When General Prawit Wongsuwan took control of the ruling Palang Pracharath Party in June last year, among his core tasks was to manage the internal power struggle between party factions.
The deputy PM’s first move was to oust the “Four Boys” from the Cabinet and party executive. The Four Boys oversaw Thailand’s economy and were led by then-finance minister Uttama Savanayana.
Prawit is now thought to be planning another leadership revamp at the party’s upcoming general meeting, with the spotlight on the secretary-general. The post is currently held by PM’s Office Minister Anucha Nakasai from the Sam Mitr (Three Friends) faction. He replaced former energy minister Sontirat Sontijirawong, one of the Four Boys, in June last year.
The shake-up of the party’s executive board followed the departure of two members, Buddhipongse Punnakanta and Nataphol Teepsuwan. The pair were also removed from their ministerial posts after being convicted by the Criminal Court for their roles in 2013-2014 street protests led by the People’s Democratic Reform Committee (PDRC).
The protests culminated in a military coup against the Yingluck Shinawatra government in May 2014that saw General Prayut Chan-o-cha installed as prime minister.
Observers say the favourite for the secretary-general’s job is Deputy Agriculture and Cooperatives Minister Thamanat Prompow, who is also the party’s deputy leader.
Party sources say “Big Brother” Prawit wants Thamanat to take charge so he can help Palang Pracharath win the next general election.
The Phayao MP appears to have won Prawit’s trust and backing. This was evident when he was assigned to lead government committees tasked with tackling important issues, including a land long-running dispute between the state and Karen villagers in Phetchaburi’s Kaeng Krachan National Park, as well as local opposition to the controversial Chana Industrial Estate project in Songkhla.
Prime Minister Prayut Chan-o-cha recently assigned Thamanat to oversee a COVID-19coordination effort in three provinces in the South that are traditionally regarded as Democrat Party strongholds. However, that assignment was retracted after the coalition partner raised objections.
Thamanat was also appointed to lead the party’s northern strategy panel, helping Phalang Pracharath win by-elections in Khon Kaen, Lampang and Nakhon Si Thammarat.
Prawit now wants to put Thamanat in charge of the Bangkok gubernatorial election. The deputy PM has thrown his support behind former national police chief Chakthip Chaijinda, a contender for governor.
It seems only a matter of time before Thamanat replaces Anucha as party secretary-general. Not only does he have Prawit’s support, he also commands the loyalty of more than 40 Palang Pracharath members. Thamanat’s party allies include Prawit’s close aides, chief government whip Wirach Ratanasate and Deputy Labour Minister Narumon Pinyosinwat, as well as Deputy Finance Minister Santi Promphat.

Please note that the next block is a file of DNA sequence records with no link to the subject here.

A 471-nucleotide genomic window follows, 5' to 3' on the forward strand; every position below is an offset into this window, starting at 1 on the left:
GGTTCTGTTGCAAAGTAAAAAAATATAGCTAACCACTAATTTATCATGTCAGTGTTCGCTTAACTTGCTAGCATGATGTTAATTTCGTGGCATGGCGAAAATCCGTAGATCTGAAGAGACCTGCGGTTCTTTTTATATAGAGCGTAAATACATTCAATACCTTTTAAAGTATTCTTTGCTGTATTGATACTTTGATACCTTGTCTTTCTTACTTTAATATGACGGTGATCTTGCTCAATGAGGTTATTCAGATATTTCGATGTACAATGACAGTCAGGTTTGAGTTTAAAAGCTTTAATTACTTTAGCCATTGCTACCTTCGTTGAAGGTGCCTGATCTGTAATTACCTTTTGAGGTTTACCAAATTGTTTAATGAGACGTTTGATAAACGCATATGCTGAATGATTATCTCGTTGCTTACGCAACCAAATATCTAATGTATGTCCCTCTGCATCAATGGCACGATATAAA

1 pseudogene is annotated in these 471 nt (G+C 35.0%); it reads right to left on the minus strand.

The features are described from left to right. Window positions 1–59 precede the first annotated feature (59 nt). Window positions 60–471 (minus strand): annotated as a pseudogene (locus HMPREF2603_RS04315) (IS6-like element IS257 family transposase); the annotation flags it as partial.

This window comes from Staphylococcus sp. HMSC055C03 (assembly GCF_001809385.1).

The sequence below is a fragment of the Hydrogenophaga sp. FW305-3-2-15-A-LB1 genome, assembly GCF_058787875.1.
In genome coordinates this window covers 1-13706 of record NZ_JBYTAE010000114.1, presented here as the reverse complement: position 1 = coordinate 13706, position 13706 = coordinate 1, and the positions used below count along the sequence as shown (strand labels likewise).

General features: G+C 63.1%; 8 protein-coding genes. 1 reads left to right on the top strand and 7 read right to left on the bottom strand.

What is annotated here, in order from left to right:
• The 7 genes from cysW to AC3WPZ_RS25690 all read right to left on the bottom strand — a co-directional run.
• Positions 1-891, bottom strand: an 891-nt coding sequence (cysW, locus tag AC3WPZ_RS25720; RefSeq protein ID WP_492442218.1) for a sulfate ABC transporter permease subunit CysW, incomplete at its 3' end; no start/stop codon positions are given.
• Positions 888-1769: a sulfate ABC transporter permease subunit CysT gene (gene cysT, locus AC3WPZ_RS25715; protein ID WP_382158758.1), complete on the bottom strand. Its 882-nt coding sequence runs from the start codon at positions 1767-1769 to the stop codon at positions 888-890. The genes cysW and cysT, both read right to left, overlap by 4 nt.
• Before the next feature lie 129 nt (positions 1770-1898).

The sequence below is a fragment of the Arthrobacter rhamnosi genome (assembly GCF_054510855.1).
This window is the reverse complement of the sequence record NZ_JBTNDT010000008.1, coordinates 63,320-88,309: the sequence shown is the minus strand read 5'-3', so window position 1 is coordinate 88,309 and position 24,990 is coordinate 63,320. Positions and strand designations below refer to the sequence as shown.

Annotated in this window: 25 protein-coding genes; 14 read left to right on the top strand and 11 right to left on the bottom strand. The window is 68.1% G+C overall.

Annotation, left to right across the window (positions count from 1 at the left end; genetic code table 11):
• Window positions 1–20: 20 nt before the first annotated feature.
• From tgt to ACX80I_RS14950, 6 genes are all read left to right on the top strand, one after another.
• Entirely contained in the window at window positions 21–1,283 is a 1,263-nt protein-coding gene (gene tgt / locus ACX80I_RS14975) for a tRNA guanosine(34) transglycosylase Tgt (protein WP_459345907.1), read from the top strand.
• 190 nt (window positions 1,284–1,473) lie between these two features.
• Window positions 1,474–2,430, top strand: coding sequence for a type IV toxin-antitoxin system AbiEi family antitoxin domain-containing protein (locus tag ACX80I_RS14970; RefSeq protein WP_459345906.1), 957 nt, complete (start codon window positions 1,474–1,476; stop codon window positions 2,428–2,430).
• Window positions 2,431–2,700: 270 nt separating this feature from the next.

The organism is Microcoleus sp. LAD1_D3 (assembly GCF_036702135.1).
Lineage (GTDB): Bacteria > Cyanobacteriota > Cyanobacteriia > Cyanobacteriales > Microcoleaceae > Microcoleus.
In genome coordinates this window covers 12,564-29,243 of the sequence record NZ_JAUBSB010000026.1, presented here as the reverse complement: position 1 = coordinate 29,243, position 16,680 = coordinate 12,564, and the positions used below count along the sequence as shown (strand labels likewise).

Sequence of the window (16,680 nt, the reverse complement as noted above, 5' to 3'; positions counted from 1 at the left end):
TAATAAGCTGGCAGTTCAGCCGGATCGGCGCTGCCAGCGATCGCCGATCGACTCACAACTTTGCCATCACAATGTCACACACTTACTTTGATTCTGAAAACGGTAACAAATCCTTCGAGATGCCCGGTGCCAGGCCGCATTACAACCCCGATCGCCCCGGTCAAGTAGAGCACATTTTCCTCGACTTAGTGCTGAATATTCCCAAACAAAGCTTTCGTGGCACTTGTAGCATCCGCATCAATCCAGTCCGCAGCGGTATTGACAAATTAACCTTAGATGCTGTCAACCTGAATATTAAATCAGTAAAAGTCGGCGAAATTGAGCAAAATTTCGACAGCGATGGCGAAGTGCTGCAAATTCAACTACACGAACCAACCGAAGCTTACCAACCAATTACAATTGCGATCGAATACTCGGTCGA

He also has plenty of allies in the opposition camp and is believed to have struck political deals with several opposition MPs to help the government win crucial votes in Parliament.
Observers speculate that Prawit will hand Thamanat the secretary-general’s post as compensation for denying him promotion in March’s Cabinet reshuffle.
However, any such move is likely to trigger a revolt from the Sam Mitr faction, which is led by Industry Minister Suriya Jungrungreangkit and also features Justice Minister Somsak Thepsuthin and Anucha. Reports say this group will block Thamanat and nominate Somsak as contender for Anucha’s post instead.
Conviction in drugs case
It remains to be seen if “Big Brother” Prawit can successfully manage the internal power battle, but to take the post Thamanat will first have to survive a probe of his qualifications.
On Wednesday, the Constitutional Court is scheduled to rule whether Thamanat is eligible to hold a Cabinet portfolio and sit as an MP, given his criminal record in Australia. The ruling stems from a petition against Thamanat filed by members of the opposition Move Forward Party in May last year.
Thamanat was sentenced to six years in prison in 1993 by an Australian appeal court in a case related to heroin smuggling, according to the Sydney Morning Herald. When opposition MPs grilled him over his drugs-related conviction during a no-confidence debate last year, he strongly denied involvement in the case.
“If he survives the verdict, the road is clear for him to become the party secretary-general,” said Yuthaporn Issarachai, a political scientist from the Sukhothai Thammathirat Open University.
Though his past makes him a lightning rod for the government, Palang Pracharath insiders believe that despite his unpopularity among the public, he is the right man for all situations, he added.
Source: Thai Public Broadcasting Service (Thai PBS)